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Discussion Starter #1 (Edited by Moderator)
So our beagle is leash reactive. If we have sufficient warning on another dog approaching, we can manage it.

If we don't, and he lunges (within the confines of us holding him back), Agis turns on him.

Today on our afternoon walk, a dog across a wide street lost his mind at my guys, which got Agis going (he does not appreciate rude dogs), and he then turned on Xerxes (who tried to lunge when the other dog reacted).

He's not HURTING Xerxes (our beagle), but I'm also breaking them apart immediately.

I'm not sure turning on Xerxes is reactivity - I don't know what it is, aside from mis-channelled negative excitement. The best thing we can for it I think is stay on top of Xerxes's behaviour. At times lately I have considered walking Agis on a prong, but I think we perhaps have more teachable moments before we do that.

Thoughts? Anything that can be done aside from stopping the reactivity on the beagle's part? Am I right about why Agis does it?
 

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Prongs tend to get excited dogs even more excited.Have you tried walking them individually?My three are way more animated during pack walks and feed off of each other's energy.After you have each individual dog walking satisfactorily then it's time to take them together.
 

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I wondered that about prongs. We walk them separately sometimes, sometimes as a group. But I agree, three is a pack, so if one reacts, they pack up. I'm just not sure how to view Agis's redirection onto Xerxes.
 

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I should add too, they all walk fine individually - assuming we aren't surprised by any dogs while walking Xerxes. If we don't catch him in time, he goes red and can't hear us, and corrections are useless too.
 

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I wondered that about prongs. We walk them separately sometimes, sometimes as a group. But I agree, three is a pack, so if one reacts, they pack up. I'm just not sure how to view Agis's redirection onto Xerxes.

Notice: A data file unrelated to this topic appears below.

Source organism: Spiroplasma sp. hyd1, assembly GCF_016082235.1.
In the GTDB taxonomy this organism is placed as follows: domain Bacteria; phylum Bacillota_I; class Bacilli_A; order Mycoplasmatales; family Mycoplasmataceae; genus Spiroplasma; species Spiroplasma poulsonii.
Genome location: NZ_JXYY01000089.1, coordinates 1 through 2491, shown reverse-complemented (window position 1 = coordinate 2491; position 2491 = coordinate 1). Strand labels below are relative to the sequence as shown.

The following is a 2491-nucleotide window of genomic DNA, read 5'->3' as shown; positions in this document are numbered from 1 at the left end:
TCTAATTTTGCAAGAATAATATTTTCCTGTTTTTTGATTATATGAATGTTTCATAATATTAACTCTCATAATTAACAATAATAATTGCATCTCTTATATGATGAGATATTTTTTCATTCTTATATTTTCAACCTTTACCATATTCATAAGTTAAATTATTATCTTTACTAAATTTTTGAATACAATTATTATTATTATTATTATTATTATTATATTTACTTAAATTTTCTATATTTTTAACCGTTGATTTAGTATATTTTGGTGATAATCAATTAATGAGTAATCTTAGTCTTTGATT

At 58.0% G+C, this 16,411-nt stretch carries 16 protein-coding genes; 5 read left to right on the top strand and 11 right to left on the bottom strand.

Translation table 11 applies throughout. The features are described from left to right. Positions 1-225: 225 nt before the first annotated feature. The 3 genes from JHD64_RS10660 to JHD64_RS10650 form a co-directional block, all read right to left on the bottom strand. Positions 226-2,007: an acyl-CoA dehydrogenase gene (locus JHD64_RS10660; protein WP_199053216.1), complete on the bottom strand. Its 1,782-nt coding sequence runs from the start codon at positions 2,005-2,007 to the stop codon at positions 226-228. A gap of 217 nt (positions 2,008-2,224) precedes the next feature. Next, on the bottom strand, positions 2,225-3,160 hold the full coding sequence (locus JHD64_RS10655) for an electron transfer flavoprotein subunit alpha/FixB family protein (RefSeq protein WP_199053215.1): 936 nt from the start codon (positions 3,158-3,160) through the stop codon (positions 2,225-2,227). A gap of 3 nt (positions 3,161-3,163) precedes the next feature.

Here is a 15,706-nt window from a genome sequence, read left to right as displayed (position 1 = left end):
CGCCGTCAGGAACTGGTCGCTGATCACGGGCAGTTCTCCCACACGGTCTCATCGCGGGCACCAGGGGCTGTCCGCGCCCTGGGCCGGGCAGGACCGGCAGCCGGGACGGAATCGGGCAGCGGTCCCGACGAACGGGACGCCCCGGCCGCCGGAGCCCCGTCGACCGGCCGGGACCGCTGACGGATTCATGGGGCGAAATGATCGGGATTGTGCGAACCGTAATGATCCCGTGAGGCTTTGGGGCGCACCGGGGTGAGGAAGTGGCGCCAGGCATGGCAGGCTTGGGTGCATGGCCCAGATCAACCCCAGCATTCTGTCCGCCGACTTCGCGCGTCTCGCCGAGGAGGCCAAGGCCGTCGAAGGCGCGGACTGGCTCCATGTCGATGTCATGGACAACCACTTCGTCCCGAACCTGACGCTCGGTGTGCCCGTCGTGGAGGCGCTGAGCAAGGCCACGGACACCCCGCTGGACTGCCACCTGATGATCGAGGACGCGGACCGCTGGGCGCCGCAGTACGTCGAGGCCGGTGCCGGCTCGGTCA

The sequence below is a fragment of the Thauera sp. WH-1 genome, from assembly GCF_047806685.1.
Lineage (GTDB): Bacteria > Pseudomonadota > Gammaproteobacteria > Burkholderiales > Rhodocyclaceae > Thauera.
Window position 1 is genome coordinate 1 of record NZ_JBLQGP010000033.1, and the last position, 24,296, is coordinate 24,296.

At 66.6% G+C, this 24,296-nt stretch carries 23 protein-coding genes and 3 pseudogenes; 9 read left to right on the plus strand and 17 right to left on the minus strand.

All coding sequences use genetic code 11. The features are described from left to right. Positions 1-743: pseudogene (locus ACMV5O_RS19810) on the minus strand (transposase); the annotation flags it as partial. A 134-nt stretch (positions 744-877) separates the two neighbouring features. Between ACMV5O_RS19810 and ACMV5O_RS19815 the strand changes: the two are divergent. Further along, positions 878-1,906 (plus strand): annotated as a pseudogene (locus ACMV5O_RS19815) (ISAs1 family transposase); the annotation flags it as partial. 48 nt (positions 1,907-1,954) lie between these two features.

he’s becoming over stimulated and taking his frustrations out on the beagle. it’s redirecting, just in a different context than its usually used.

there is a woman in my neighborhood whose dog redirects onto her (leg) at the sight of other dogs.

i agree with walking them separate... to train the beagle and also break the pattern. it can get better but it can also get a lot worse. if you HAVE to walk the pack... do so with another person and with ample space between the boys.
 

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Discussion Starter #6
That makes sense. I do try to walk/run Xerxes on his own - and he's been way better lately about strange dogs, consistency I guess - it also helps that people are distancing so we have WAY more space than we normally do.

We try to walk the dogs both of us - Toby was riding his bike this afternoon so I took them all out. They did great, I was so pleased, up until that redirection right near the end of the walk. Agis did go through a period of being reactive when he couldn't say hi to another dog (we possibly took 'socialize him to get used to other dogs' too far in terms of him regularly greeting other dogs) but that's been better too the longer we have been limiting his exposure.

You guys have been really helpful - thanks! I have some ideas about some more things to do with Xerxes to try to make other dogs GOOD rather than simply something to tolerate. More treats for quiet and calm!
 
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